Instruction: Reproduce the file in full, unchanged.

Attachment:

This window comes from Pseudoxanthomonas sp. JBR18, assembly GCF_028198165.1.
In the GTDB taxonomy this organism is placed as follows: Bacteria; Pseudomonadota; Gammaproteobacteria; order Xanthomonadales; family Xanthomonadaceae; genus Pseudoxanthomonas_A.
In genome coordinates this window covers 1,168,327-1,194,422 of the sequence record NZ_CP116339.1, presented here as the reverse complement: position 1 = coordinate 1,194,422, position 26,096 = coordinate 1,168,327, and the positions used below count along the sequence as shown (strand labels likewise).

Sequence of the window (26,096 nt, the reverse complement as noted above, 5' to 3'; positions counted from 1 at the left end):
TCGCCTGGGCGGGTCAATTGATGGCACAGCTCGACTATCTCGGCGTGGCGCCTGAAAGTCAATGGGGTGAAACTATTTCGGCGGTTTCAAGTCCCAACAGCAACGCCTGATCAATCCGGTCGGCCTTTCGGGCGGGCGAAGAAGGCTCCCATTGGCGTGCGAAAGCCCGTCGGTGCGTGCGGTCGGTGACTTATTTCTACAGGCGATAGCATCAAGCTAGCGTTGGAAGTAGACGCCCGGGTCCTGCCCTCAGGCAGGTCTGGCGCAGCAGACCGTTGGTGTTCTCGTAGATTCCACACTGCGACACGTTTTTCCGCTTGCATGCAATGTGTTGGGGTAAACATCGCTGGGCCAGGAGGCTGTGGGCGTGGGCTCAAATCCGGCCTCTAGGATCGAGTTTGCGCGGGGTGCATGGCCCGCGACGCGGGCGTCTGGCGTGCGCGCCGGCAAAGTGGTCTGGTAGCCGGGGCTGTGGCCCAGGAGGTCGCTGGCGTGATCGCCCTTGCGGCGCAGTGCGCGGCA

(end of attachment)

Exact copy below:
This window comes from Pseudoxanthomonas sp. JBR18, assembly GCF_028198165.1.
In the GTDB taxonomy this organism is placed as follows: Bacteria; Pseudomonadota; Gammaproteobacteria; order Xanthomonadales; family Xanthomonadaceae; genus Pseudoxanthomonas_A.
In genome coordinates this window covers 1,168,327-1,194,422 of the sequence record NZ_CP116339.1, presented here as the reverse complement: position 1 = coordinate 1,194,422, position 26,096 = coordinate 1,168,327, and the positions used below count along the sequence as shown (strand labels likewise).

Sequence of the window (26,096 nt, the reverse complement as noted above, 5' to 3'; positions counted from 1 at the left end):
TCGCCTGGGCGGGTCAATTGATGGCACAGCTCGACTATCTCGGCGTGGCGCCTGAAAGTCAATGGGGTGAAACTATTTCGGCGGTTTCAAGTCCCAACAGCAACGCCTGATCAATCCGGTCGGCCTTTCGGGCGGGCGAAGAAGGCTCCCATTGGCGTGCGAAAGCCCGTCGGTGCGTGCGGTCGGTGACTTATTTCTACAGGCGATAGCATCAAGCTAGCGTTGGAAGTAGACGCCCGGGTCCTGCCCTCAGGCAGGTCTGGCGCAGCAGACCGTTGGTGTTCTCGTAGATTCCACACTGCGACACGTTTTTCCGCTTGCATGCAATGTGTTGGGGTAAACATCGCTGGGCCAGGAGGCTGTGGGCGTGGGCTCAAATCCGGCCTCTAGGATCGAGTTTGCGCGGGGTGCATGGCCCGCGACGCGGGCGTCTGGCGTGCGCGCCGGCAAAGTGGTCTGGTAGCCGGGGCTGTGGCCCAGGAGGTCGCTGGCGTGATCGCCCTTGCGGCGCAGTGCGCGGCA